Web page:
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Columnea medicinalis

Posted by mikedahms (My Page) on
Tue, Dec 21, 10 at 13:32

Does anyone grow Columnea medicinalis syn. Dalbergaria medicinalis? I was wondering just how large this plant grows and if it can be expected to do well in conditions I provide for a mixed collection of Hoyas and orchids? Does it need very high humidity to do well?
I have recently began growing some Gesneriads and so far my Kohleria, Petrocosmea and Chirita are all doing well. The Dalbergaria group of Columneas are more attractive to me than many of the other members of the genus but there is little info available other than some good photos on the Gesneriad Reference Web. I would be ordering seed from the Gesneriad Society when it becomes available.

Mike


Follow-Up Postings:

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RE: Columnea medicinalis

I was able to find a great series of photos from the University Of Alabama website. One photo on page 4 shows a mature plant which appears to be quite large.

I would still like to hear from anyone who has grown this plant or other similar species.

Mike

Here is a link that might be useful: Columnea medicinalis


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RE: Columnea medicinalis

Mike -

seems like it is a monster.

Why don't you ask John L. Clark himself - his email is on the bottom of the page you put a link to - if it is available. He probably made these pics in Equador jungle. It seems to me that they have it in Smithsonian collection.

there is another species - Columnea orientadina - former Pentadenia - that has similar red blotches on the leaves plus it makes really attractive pale pink berries. It is of a much smaller scale and probably would fit in your collection better. It is available at Violet Barn.

I.

Here is a link that might be useful: LARGE


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RE: Columnea medicinalis

Thanks Irina and yes it does look like a bit of a monster.

I have seen photos of the others in this group of species with the red leaf markings, they are nice plants but the floral bracts of Columnea medicinalis are just fantastic. I do also have an interest in Ethnobotany so the fact that this plant is used in herbal medicine also appeals to me.

I have never done well with the South American orchids that grow in mist forests, Pleurothallis and Masdevalia so hopefully this Columnea can tolerate higher summer temperatures than the orchids.

I will have to look into some of the smaller growers but in relation to size some of my shrub type Hoyas look to be about as big when mature. When seed comes available I will have to give this one a try.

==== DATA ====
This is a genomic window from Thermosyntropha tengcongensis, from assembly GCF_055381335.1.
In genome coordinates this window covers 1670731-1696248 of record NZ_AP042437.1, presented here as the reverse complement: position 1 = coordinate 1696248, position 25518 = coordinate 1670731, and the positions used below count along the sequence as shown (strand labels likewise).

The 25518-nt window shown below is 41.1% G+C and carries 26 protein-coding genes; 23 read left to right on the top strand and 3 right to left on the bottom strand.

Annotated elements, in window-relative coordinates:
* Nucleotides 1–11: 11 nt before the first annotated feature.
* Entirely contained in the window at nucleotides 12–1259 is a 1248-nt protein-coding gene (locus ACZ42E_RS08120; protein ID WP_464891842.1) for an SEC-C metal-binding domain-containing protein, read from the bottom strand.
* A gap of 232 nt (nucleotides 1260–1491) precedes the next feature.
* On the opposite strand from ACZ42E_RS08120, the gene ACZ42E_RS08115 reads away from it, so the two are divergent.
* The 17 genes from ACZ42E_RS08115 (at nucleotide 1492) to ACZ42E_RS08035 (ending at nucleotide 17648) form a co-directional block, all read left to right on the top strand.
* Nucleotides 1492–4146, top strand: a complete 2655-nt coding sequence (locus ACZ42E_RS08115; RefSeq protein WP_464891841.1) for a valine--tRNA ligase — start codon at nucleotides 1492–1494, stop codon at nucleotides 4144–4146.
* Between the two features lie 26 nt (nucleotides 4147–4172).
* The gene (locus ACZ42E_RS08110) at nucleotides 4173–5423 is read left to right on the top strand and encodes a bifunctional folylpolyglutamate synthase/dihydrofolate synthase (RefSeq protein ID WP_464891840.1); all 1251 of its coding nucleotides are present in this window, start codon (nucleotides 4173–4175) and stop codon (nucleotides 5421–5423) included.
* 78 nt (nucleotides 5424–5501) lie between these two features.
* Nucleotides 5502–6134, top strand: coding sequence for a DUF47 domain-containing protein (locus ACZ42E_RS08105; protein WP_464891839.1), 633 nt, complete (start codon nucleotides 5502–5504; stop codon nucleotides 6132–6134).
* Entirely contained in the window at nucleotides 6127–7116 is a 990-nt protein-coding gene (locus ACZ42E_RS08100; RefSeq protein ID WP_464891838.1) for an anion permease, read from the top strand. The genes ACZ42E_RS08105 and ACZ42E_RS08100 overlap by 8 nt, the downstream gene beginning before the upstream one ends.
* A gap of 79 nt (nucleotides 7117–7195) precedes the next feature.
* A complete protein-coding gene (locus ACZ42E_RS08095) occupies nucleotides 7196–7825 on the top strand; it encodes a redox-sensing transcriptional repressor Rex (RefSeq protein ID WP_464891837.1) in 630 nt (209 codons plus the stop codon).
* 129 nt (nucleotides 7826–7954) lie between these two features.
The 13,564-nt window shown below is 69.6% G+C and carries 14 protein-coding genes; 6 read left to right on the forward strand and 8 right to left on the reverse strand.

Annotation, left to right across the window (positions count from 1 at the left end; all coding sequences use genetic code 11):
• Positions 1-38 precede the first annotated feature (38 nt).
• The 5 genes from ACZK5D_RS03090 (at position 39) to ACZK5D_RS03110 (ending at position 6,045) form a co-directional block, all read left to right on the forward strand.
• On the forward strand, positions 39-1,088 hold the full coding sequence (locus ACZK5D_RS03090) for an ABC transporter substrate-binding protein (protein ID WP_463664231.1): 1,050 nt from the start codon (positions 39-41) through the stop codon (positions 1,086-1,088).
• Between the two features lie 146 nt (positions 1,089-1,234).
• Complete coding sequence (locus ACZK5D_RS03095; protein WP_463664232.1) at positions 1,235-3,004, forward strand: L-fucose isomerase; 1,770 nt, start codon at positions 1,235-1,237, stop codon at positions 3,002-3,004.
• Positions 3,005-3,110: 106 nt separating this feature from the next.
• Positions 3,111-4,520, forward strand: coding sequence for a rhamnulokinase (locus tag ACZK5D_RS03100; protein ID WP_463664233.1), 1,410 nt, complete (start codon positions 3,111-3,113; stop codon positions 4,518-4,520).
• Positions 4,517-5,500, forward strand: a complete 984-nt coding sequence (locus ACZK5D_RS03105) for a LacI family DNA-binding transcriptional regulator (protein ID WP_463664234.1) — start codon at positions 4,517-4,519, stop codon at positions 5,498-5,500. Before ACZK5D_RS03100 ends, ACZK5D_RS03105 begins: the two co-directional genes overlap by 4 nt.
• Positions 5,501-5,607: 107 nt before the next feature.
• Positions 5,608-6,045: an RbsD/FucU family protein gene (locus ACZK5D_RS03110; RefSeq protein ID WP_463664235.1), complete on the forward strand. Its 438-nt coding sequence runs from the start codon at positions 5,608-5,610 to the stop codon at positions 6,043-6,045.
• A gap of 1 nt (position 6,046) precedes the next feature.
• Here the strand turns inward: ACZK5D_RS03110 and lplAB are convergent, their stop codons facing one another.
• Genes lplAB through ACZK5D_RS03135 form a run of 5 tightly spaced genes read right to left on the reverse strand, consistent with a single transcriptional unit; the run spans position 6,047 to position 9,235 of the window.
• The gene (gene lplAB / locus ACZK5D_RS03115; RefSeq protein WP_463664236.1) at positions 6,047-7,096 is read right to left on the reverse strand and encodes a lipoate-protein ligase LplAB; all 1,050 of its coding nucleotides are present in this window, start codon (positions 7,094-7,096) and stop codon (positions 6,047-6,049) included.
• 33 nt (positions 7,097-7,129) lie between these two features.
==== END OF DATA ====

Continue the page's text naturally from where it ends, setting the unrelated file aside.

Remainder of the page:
Mike

Here is a link that might be useful: Some interesting Ethnobotanical info on another similar Columnea.


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RE: Columnea medicinalis

Very Interesting

I.


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RE: Columnea medicinalis

For anyone that is interested in some of the lesser known Columnea species the image library I linked to before has some wonderful photos. If you click Image Library at the top of the page you can also see other genera from the Gesneriaceae.

Mike

Here is a link that might be useful: Clark Lab Image Library Columnea


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RE: Columnea medicinalis

hi Mike! I am an ethnobotany geek too :)

So what are the medicinal uses of this plant?


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RE: Columnea medicinalis

Permanent sterilization. It kept indigenous women in Equador from having 25 babies before the Pill.


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RE: Columnea medicinalis

I have never really equated the Gesneriaceae as being a family of plants often used in an Ethnobotanical sense. Apparently the most common use of this family of plants is in treating snakebite. The use of Columnea ericae is what I would equate with the use of Hemostatic or Astringent herbs used to stop bleeding or hemorrhaging but with larger prolonged doses resulting in female sterilization.

There is an older book called Witch Doctors Apprentice about the author Nicole Maxwell's research and discovery of the use of a rush species in Peru that was used as a permanent or reversible birth control agent. After all the research the info was purchased by a pharma company and then shelved after being patented. Why sell a single dose answer to a problem when the hormone based pill has to be purchased consistently over a woman's reproductive life. Still the book is a great read and if you can find it at a used book store you will not be disappointed.

Ethnobotanical uses of Gesneriads.
http://www.gesneriads.ca/Articles/Weber - Scientific Overview/ethnobotany.htm

Mike

Here is a link that might be useful: A refrence to Gesneriads in Ethnobotany


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